RM – Thankfully it was pre-internet and I don’t think it will surface. It was done through a Transformers fan club and was an incredibly ambitious prequel to the whole Transformers saga called Pathformers that (shockingly) I abandoned after about 6 issues. Sadly, a lost masterpiece of the form.
ZL – Do you think that early experience had an influence on setting up and beginning Avery Hill?
RM – I don’t think I would have thought of doing Metroland if it hadn’t have been for the Transformers comic, but I always enjoyed writing and drawing so I’m not sure.
ZL – I’m a nosy person that’s very interested in how people get to a point, not just what they do, so I’d really like to know what was the trigger that finally persuaded you to publish your first book?
Also, when setting up the company, what was the initial impetus to make Avery Hill exist? I just think it would be interesting to know whether the original dream has been met, but also, digging into that a bit deeper, what moment persuaded you that it was possible to go out and publish comic books?
Finally, to heap in the questions like an avalanche, what did you think you’d be able to achieve, in what timescale?
RM – Dave wanted to start a zine called Tiny Dancing and I decided to contribute a comic to it called Metroland, which I used to write and draw. As we got more into that world we found loads of other comics creators who were much better than us, like Tim Bird, Owen Pomery and Simon Moreton and decided we should just publish their stuff instead. So the first book we put out that wasn’t by one of us was Grey Area by Tim and the The Megatherium Club by Owen. Simon’s collection, Days, was the first big graphic novel we ever did.
We had absolutely no background in publishing, no contacts, no financial backing and not much of an idea about the small-press scene. We didn’t really expect it to go anywhere and thought it would just fizzle out at some point. There was definitely no grand plan. We often compare ourselves to those small record companies that start because they like a band, like Electric Honey, Jeepster, or Factory Records. I like the idea of doing something where no one can tell you “No” and taking control of what you want to do. Neither of us would be remotely interested in working for another publisher (I’d maybe consider running Marvel for them…).
ZL – I’m going to jump around because that’s how my head works sometimes and because I realise it would be good to get some context.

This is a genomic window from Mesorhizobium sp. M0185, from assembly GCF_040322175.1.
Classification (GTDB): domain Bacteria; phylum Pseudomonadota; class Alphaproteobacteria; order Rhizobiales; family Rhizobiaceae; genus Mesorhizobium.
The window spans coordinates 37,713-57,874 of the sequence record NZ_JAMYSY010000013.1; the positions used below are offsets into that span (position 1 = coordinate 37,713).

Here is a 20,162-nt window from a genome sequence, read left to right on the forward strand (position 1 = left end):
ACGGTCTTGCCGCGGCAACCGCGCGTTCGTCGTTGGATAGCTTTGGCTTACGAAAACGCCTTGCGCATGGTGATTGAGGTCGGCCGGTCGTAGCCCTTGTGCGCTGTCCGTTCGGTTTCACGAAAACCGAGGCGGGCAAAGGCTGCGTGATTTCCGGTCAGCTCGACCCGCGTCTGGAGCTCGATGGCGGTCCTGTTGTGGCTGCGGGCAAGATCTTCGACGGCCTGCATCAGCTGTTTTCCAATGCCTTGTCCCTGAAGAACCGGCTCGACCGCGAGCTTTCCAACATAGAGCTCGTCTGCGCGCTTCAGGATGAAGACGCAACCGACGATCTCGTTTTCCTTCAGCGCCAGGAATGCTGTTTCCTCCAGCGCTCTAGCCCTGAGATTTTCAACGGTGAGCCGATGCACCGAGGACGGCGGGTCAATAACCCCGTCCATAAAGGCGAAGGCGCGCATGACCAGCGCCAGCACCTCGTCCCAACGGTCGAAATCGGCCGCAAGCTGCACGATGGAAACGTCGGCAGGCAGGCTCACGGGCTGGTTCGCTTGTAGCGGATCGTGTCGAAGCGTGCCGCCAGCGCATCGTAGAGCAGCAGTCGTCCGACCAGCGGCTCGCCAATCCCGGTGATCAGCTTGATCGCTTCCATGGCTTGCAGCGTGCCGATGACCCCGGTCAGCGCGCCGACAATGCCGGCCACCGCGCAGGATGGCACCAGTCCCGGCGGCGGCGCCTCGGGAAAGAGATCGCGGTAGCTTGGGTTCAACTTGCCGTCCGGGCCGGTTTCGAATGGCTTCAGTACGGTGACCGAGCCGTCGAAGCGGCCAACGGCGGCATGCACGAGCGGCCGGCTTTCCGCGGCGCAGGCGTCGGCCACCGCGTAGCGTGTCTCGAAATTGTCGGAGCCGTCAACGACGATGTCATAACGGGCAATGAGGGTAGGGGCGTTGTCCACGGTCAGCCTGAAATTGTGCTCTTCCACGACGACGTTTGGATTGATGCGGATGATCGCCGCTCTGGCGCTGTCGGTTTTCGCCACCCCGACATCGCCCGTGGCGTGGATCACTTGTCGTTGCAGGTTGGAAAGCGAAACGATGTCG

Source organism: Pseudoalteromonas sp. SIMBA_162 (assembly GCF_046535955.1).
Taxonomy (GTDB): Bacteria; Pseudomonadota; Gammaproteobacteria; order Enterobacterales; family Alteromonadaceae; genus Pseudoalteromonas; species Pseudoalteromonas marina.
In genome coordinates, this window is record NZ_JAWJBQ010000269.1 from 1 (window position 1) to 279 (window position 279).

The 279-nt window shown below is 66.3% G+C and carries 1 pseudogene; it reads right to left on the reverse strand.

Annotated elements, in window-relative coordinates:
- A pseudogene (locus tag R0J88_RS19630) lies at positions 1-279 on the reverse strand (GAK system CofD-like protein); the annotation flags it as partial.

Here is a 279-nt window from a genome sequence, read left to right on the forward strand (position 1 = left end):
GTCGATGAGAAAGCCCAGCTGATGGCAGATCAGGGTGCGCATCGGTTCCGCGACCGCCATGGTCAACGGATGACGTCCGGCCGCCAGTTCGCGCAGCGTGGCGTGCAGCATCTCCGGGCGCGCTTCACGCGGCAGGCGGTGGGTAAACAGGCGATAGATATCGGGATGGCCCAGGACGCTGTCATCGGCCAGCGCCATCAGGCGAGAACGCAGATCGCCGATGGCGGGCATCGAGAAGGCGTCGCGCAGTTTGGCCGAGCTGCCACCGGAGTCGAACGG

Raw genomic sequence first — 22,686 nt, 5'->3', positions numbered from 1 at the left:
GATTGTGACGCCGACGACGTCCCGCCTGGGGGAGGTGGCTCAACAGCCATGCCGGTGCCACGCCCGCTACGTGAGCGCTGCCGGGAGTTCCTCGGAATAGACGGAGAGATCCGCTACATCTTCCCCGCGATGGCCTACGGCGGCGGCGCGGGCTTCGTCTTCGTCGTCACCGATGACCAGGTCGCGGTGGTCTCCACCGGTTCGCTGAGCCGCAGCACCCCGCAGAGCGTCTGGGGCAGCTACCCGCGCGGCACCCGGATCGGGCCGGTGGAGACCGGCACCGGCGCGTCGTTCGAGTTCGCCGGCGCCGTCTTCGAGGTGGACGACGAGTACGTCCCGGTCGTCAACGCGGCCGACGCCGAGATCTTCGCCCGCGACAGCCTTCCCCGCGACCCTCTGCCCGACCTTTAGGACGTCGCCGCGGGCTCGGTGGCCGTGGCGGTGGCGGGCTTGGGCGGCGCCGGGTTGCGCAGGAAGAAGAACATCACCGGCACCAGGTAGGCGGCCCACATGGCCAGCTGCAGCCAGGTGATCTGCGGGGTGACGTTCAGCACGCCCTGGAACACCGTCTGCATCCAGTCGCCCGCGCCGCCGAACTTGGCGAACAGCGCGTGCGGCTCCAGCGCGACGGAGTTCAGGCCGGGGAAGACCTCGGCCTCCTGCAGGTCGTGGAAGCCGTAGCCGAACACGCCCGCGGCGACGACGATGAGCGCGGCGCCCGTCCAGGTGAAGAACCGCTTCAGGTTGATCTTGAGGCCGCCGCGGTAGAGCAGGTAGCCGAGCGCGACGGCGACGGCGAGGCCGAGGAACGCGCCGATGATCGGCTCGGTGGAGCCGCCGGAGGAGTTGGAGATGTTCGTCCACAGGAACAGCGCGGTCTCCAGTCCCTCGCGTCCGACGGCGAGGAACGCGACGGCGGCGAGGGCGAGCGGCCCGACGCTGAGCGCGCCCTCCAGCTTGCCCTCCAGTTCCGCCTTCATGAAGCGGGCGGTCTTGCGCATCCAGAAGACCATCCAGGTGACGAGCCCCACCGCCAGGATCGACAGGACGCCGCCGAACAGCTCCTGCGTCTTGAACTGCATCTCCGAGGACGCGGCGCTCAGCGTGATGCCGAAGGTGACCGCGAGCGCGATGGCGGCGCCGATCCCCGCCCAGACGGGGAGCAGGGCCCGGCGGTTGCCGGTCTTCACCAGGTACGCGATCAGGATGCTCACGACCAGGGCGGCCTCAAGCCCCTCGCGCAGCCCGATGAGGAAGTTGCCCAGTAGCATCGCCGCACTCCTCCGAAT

I know many people don’t really want to talk about numbers, particularly sales and income, but I’m not one of them! Forewarned is forearmed I fully believe. So, what were your initial expectations for sales and break even for published comics and on what did you base those? Was there a network of people you could reach out and did you reach out to them?
RM – From the point of view of the books making money, we didn’t start out with that intention and the print runs and costs were never going to generate a meaningful profit. We were fan amateurs doing our best to publicise work by people we liked (and we had to like both their work and the person themselves) and that was very clear to all of the creators as well. However, at a certain point it got big enough that we realised those terms had changed and that we had to take it even more seriously and that we had a responsibility to sell as many books as possible and make some money for the creators. A lot of companies can start as hobbies and then grow beyond that and it’s really, really important to notice when you have crossed that line so that you don’t start failing to deliver to the expectations of your creators. We feel a deep responsibility to the creators for the amount of work they put in. We want the final book to look as good as possible and sell as many copies as we can.
ZL – I don’t want to derail this set of questions yet, so I’ll come back to some of those points in a bit, if that’s alright? I’m wondering if you ever achieved those initial numbers, or blew them out of the water, or did you find yourself still sitting on a fair amount of dead stock?